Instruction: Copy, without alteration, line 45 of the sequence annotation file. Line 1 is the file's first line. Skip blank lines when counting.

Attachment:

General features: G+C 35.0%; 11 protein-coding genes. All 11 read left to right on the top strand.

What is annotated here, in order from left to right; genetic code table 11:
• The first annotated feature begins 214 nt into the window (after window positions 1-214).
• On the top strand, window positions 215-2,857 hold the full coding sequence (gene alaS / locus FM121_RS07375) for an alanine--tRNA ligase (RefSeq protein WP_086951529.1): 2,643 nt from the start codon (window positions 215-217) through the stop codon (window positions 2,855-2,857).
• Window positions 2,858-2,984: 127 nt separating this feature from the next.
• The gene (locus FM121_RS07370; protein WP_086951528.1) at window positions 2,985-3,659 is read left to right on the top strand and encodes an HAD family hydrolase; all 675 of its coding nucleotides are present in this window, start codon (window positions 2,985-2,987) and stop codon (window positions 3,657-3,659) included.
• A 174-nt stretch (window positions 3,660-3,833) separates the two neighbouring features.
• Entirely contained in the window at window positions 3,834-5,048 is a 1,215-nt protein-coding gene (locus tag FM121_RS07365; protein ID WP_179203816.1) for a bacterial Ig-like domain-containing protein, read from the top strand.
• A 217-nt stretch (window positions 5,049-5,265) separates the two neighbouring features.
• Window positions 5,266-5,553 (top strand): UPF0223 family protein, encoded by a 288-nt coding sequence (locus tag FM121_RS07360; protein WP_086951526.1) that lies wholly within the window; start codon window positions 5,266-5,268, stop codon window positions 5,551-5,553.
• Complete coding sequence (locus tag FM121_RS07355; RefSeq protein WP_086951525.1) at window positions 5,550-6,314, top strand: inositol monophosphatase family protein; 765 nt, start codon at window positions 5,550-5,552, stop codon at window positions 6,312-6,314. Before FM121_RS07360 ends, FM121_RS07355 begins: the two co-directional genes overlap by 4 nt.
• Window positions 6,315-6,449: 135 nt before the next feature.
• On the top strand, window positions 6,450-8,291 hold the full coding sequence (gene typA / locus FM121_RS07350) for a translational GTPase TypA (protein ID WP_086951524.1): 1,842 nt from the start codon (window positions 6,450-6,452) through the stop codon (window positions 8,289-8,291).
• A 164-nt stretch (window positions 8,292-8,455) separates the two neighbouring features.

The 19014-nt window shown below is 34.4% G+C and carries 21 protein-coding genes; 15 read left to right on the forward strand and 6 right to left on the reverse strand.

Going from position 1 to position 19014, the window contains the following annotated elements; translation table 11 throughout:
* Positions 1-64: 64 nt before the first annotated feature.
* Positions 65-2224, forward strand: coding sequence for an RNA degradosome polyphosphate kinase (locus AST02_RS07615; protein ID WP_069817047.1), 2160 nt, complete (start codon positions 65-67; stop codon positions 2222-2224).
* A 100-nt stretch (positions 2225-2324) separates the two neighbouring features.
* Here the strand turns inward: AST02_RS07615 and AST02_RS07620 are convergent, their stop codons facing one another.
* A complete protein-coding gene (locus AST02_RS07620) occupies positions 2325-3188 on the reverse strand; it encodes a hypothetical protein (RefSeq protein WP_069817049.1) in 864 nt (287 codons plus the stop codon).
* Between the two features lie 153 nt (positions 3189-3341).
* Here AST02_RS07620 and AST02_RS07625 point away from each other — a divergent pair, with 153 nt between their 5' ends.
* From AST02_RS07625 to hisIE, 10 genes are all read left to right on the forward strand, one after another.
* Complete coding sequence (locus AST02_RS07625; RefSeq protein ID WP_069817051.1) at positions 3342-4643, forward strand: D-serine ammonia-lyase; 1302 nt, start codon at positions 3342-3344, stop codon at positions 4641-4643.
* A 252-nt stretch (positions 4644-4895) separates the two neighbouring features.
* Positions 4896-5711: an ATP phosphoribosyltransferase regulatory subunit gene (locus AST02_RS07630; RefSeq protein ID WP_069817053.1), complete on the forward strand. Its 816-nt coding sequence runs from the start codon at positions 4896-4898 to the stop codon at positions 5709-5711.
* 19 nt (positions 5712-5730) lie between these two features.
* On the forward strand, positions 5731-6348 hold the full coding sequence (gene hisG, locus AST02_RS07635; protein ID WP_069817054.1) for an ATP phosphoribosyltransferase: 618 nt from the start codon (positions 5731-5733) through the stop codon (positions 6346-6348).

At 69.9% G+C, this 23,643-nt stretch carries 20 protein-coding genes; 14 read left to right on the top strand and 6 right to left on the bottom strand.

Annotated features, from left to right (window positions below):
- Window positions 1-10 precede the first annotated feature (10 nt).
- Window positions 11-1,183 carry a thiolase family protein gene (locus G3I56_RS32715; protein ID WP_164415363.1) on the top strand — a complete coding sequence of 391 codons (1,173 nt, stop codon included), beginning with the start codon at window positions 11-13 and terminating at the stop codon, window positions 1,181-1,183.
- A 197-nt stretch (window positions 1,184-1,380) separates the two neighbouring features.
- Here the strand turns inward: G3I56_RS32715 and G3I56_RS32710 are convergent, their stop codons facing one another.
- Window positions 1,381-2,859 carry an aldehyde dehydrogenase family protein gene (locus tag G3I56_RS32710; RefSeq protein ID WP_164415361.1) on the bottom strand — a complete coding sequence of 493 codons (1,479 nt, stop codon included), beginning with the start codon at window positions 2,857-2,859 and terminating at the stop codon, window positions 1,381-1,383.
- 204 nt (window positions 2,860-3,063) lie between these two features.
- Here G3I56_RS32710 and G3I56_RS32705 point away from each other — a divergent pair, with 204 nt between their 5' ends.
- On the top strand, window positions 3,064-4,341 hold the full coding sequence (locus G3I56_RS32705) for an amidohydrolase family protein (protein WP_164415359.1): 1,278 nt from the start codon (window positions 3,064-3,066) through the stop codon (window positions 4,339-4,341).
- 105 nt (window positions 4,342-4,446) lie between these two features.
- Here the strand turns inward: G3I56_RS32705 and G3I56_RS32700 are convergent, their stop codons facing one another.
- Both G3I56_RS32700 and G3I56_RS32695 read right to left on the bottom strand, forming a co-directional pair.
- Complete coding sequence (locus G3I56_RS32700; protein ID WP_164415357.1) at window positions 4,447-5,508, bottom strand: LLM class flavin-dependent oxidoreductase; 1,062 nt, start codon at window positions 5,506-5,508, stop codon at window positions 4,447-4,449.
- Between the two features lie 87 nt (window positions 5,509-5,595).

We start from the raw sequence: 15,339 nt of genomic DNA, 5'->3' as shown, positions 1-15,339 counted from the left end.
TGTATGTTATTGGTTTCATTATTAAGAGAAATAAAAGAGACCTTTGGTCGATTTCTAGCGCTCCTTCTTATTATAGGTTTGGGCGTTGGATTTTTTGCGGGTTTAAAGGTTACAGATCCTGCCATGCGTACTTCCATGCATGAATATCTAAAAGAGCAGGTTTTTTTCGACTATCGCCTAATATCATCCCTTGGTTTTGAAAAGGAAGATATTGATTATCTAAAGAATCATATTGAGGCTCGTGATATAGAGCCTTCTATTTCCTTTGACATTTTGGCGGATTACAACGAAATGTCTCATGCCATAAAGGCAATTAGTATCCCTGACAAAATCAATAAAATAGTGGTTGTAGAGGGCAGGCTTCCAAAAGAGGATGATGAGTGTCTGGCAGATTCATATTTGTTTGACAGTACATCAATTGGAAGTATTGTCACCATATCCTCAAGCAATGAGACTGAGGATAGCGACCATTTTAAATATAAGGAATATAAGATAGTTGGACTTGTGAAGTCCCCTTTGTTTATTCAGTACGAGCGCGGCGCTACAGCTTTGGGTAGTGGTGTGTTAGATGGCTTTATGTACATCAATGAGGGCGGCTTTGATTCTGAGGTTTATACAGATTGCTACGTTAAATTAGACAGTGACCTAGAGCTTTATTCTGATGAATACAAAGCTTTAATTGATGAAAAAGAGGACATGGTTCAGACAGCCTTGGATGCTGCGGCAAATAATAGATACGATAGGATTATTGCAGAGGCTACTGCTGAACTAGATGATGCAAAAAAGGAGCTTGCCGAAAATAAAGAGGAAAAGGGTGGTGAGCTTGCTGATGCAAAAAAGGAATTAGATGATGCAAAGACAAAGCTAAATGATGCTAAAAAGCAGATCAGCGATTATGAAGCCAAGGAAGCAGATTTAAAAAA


We start from the raw sequence: 15,339 nt of genomic DNA, 5'->3' as shown, positions 1-15,339 counted from the left end.